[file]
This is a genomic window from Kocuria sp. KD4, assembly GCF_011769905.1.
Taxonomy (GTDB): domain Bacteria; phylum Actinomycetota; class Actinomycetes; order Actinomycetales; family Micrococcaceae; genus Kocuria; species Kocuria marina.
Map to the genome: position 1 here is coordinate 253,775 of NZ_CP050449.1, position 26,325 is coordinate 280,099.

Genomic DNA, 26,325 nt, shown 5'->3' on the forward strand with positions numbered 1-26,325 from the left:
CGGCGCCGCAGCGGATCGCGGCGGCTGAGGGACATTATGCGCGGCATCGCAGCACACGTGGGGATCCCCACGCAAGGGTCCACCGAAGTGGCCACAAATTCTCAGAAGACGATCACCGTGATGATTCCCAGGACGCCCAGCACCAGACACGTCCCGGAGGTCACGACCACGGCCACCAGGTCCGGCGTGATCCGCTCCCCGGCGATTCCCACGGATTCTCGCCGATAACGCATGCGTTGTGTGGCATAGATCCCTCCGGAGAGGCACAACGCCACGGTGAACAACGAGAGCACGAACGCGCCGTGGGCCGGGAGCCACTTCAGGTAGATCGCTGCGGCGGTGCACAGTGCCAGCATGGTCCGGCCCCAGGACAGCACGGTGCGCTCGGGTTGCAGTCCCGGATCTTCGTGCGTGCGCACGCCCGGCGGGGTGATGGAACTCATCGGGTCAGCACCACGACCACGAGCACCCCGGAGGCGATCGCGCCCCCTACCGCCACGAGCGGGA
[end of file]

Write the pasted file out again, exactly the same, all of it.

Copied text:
This is a genomic window from Kocuria sp. KD4, assembly GCF_011769905.1.
Taxonomy (GTDB): domain Bacteria; phylum Actinomycetota; class Actinomycetes; order Actinomycetales; family Micrococcaceae; genus Kocuria; species Kocuria marina.
Map to the genome: position 1 here is coordinate 253,775 of NZ_CP050449.1, position 26,325 is coordinate 280,099.

Genomic DNA, 26,325 nt, shown 5'->3' on the forward strand with positions numbered 1-26,325 from the left:
CGGCGCCGCAGCGGATCGCGGCGGCTGAGGGACATTATGCGCGGCATCGCAGCACACGTGGGGATCCCCACGCAAGGGTCCACCGAAGTGGCCACAAATTCTCAGAAGACGATCACCGTGATGATTCCCAGGACGCCCAGCACCAGACACGTCCCGGAGGTCACGACCACGGCCACCAGGTCCGGCGTGATCCGCTCCCCGGCGATTCCCACGGATTCTCGCCGATAACGCATGCGTTGTGTGGCATAGATCCCTCCGGAGAGGCACAACGCCACGGTGAACAACGAGAGCACGAACGCGCCGTGGGCCGGGAGCCACTTCAGGTAGATCGCTGCGGCGGTGCACAGTGCCAGCATGGTCCGGCCCCAGGACAGCACGGTGCGCTCGGGTTGCAGTCCCGGATCTTCGTGCGTGCGCACGCCCGGCGGGGTGATGGAACTCATCGGGTCAGCACCACGACCACGAGCACCCCGGAGGCGATCGCGCCCCCTACCGCCACGAGCGGGA